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Logo of nihpaAbout Author manuscriptsSubmit a manuscriptNIH Public Access; Author Manuscript; Accepted for publication in peer reviewed journal;
 
Bioorg Med Chem Lett. Author manuscript; available in PMC Aug 26, 2009.
Published in final edited form as:
PMCID: PMC2732337
NIHMSID: NIHMS129645
Microwave-assisted one step synthesis of 8-arylmethyl-9H-purin-6-amines
Hui Tao, Yanlong Kang, Tony Taldone, and Gabriela Chiosis
Program in Molecular Pharmacology and Chemistry and Department of Medicine, Memorial Sloan-Kettering Cancer Center, New York, NY 10021, USA
Abstract
Molecular chaperone heat shock protein 90 (Hsp90) is an important target in cancer and neurodegenerative diseases, and has rapidly become the focus of several drug discovery efforts. Among small molecule Hsp90 inhibitors with clinical applicability are derivatives of 8-arylmethyl-9H-purin-6-amine class. Here we report the use of microwave-assisted chemistry for the successful one-pot delivery of 8-arylmethyl-9H-purin-6-amines. We discuss the applicability as well as the limitations of this method towards the creation of a large chemical diversity in the 8-arylmethyl-9H-purin-6-amine series.
Molecular chaperone heat shock protein 90 (Hsp90) is an important target in cancer, and has rapidly becoe the focus of several drug discovery efforts.1 Indeed, Hsp90 has emerged as a cancer target because of its key participation in regulating clinically validated oncogenic proteins such as Her-2, ER, and Bcr-Ab1, as well as other signaling proteins that play a role in malignancy, such as Raf-1, p-Akt, Cdk4, mutant p53 and Flt-3.2
Purine-scaffold Hsp90 inhibitors are the first synthetic small molecule Hsp90 inhibitors to be discovered and to be translated to clinic in patients with advanced cancers.3 Among purines with Hsp90 inhibitory activities are the 8-arylmethyl-9H-purin-6-amine derivatives, such as PU3, PU24FCl and PU-DZ8 (Figure 1).3a PU3 is the first discovered synthetic Hsp90 inhibitor, and was identified through empirical structure-based design.3b PU24FCl, a derivative of PU3, is the first synthetic Hsp90 inhibitor reported to exhibit anti-tumor activity and biological activity in a widerange of tumor types.3c
Figure 1
Figure 1
Hsp90 inhibitors containing the 8-arylmethyl-9H-purin-6-amine core.
PU-DZ8 has recently been reported to reduce aberrant neuronal proteins and diminish toxic tau aggregates in transgenic mouse models of dementias caused by tau protein toxicity, such as Alzheimer's disease and frontotemporal dementias3d. Considering their biological effects in both cancer and neurodegenerative diseases, there is an increased interest in their development and optimization towards a clinical candidate.3
Attempts to result in higher chemical diversity in the 8-arylmethyl-9H-purin-6-amine series remain limited by the somewhat cumbersome synthesis on which building of the 8-benzyl purine core relies.4 Its synthesis continues to employ a three-step protocol consisting of generating the acid fluoride of the corresponding phenyl acetic acid, coupling it with pyrimidine-4,5,6-triamine or pyrimidine-2,4,5,6-tetraamine in the presence of K2CO3, followed by condensation of the intermediate amide product (Scheme 1).4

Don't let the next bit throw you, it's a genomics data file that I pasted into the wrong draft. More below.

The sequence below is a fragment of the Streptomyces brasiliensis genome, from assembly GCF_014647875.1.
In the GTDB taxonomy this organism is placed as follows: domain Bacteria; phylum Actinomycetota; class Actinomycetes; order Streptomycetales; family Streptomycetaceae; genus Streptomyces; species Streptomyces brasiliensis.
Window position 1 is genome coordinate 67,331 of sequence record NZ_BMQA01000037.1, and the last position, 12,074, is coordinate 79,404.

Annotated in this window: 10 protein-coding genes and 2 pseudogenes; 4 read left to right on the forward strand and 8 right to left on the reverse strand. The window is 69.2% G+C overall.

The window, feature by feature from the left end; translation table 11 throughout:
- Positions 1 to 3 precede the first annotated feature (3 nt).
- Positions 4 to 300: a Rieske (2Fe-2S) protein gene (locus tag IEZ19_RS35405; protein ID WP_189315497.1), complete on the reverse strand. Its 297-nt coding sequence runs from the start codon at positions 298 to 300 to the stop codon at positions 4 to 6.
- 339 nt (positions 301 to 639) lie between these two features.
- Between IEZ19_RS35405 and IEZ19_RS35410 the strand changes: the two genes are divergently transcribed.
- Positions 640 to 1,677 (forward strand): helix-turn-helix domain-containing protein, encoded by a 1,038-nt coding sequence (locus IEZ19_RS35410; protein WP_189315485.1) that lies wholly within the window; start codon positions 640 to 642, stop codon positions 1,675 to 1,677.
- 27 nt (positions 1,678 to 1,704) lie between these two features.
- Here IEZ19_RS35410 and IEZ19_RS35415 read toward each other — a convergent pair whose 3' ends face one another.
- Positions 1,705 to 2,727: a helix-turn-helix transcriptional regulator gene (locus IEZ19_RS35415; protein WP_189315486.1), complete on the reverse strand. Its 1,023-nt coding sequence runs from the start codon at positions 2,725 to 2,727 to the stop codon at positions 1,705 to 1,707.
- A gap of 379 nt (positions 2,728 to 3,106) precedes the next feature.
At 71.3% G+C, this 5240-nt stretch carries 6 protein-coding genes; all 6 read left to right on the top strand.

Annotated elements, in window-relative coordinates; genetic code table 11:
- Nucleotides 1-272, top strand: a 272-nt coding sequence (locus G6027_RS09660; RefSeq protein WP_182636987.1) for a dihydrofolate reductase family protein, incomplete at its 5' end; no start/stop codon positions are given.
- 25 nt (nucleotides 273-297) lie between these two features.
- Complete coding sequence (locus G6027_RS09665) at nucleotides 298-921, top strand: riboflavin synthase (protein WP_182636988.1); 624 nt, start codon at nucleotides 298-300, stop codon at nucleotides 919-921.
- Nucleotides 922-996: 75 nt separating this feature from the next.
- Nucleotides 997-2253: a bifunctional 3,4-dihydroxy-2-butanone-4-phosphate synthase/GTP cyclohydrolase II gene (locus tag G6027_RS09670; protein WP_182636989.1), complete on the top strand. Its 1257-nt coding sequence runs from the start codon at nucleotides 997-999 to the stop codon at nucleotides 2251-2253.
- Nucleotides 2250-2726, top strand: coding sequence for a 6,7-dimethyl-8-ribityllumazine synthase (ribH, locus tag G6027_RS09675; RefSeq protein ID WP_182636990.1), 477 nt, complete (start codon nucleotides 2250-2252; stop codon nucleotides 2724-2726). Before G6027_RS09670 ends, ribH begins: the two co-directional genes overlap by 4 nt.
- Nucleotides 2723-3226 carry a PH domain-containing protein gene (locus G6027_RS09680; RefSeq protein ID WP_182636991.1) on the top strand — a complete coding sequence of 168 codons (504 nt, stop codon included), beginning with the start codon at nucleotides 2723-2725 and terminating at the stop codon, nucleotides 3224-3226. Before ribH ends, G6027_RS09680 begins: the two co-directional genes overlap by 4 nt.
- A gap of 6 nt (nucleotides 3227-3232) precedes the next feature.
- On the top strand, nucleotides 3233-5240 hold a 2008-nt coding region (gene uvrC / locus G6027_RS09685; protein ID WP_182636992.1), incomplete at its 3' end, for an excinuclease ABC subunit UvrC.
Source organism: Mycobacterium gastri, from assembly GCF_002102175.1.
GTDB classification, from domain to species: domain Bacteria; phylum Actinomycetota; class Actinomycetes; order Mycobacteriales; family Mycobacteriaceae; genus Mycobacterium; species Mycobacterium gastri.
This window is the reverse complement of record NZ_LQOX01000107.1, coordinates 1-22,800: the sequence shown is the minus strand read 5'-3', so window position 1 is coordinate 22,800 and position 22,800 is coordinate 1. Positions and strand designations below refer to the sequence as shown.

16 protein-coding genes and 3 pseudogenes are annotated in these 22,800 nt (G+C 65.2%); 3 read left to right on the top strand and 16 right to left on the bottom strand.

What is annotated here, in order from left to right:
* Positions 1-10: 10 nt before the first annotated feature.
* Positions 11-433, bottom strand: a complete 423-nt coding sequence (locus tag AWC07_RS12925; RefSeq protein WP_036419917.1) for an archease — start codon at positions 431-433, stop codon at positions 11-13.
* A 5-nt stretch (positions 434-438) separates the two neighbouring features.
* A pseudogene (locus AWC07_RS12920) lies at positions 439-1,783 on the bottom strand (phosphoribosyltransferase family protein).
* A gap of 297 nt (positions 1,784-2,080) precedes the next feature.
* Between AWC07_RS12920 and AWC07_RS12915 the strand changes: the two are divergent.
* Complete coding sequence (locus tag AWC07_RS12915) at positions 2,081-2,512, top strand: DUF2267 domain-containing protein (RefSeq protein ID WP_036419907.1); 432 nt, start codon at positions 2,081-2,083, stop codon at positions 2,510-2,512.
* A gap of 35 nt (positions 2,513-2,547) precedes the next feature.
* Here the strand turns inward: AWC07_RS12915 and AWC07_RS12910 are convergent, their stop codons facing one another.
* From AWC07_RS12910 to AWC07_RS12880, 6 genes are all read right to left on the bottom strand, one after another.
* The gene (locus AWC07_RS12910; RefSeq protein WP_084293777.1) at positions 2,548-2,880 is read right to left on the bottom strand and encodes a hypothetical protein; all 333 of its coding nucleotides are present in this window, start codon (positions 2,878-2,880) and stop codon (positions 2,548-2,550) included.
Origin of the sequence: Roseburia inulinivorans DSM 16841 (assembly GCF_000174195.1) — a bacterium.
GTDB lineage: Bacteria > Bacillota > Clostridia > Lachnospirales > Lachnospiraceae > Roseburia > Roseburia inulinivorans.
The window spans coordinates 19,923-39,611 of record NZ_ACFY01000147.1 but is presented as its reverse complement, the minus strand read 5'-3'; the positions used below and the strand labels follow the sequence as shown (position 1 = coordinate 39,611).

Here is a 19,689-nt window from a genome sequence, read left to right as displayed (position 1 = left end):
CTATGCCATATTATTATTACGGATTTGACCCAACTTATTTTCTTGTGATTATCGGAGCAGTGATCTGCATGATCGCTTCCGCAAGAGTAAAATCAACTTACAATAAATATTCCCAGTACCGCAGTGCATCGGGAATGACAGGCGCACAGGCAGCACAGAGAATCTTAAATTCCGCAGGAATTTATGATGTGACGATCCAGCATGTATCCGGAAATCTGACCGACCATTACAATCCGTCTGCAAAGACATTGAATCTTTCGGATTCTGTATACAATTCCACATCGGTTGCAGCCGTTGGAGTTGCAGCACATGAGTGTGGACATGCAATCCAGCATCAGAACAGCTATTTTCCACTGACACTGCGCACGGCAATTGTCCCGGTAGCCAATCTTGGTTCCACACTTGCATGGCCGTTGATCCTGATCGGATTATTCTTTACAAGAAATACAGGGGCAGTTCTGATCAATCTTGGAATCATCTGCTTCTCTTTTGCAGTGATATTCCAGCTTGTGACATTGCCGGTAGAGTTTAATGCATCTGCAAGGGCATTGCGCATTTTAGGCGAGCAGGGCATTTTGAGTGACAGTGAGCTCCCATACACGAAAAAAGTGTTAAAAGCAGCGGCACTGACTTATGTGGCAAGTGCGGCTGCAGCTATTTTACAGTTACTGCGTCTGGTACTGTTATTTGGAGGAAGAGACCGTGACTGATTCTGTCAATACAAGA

Scheme 1
Scheme 1
Three-step synthesis of 8-arylmethyl-9H-purin-6-amines.
These condensation reactions require harsh dehydration conditions and/or long reaction times, such as refluxing overnight in ethanol in the presence of 15 equivalents of NaOMe,4a or refluxing for 5 hr in a 25% solution of NaOMe in methanol/isobutanol,4b which limit the spectrum of suitable starting materials. Reliance on the multi-step protocol results in lower overall yields, with a 20% isolated yield reported for the precursor of PUDZ8.4b Dymock et al utilized a two-step protocol in which the carboxylic acid is directly coupled with the tri- or tetra-aminopyrimidine in the presence of i-Pr2NEt and HBTU in DMF, followed by condensation of the intermediate amide product by refluxing overnight with NaOMe (15 equivalents) in EtOH or by microwave irradiation for 30 min at 130°C.4a Unfortunately, yields were not reported so that a satisfactory comparison between each of these methods cannot be made.
To limit the number and length of the synthetic steps, and to increase the deliverable chemical variability in the 8-arylmethyl-9H-purin-6-amine series, we investigated the use of microwave irradiation. Microwave-assisted organic synthesis continues to grow in importance in synthetic chemistry by enabling rapid chemistry development and numerous reactions, including condensations and heterocycle formations have been explored under these conditions.5 Herein, we report the use of microwave-assisted chemistry for the successful one-pot delivery of 8-arylmethyl-9H-purin-6-amines. In addition, we briefly discuss cases in which the reaction fails to deliver the desired product.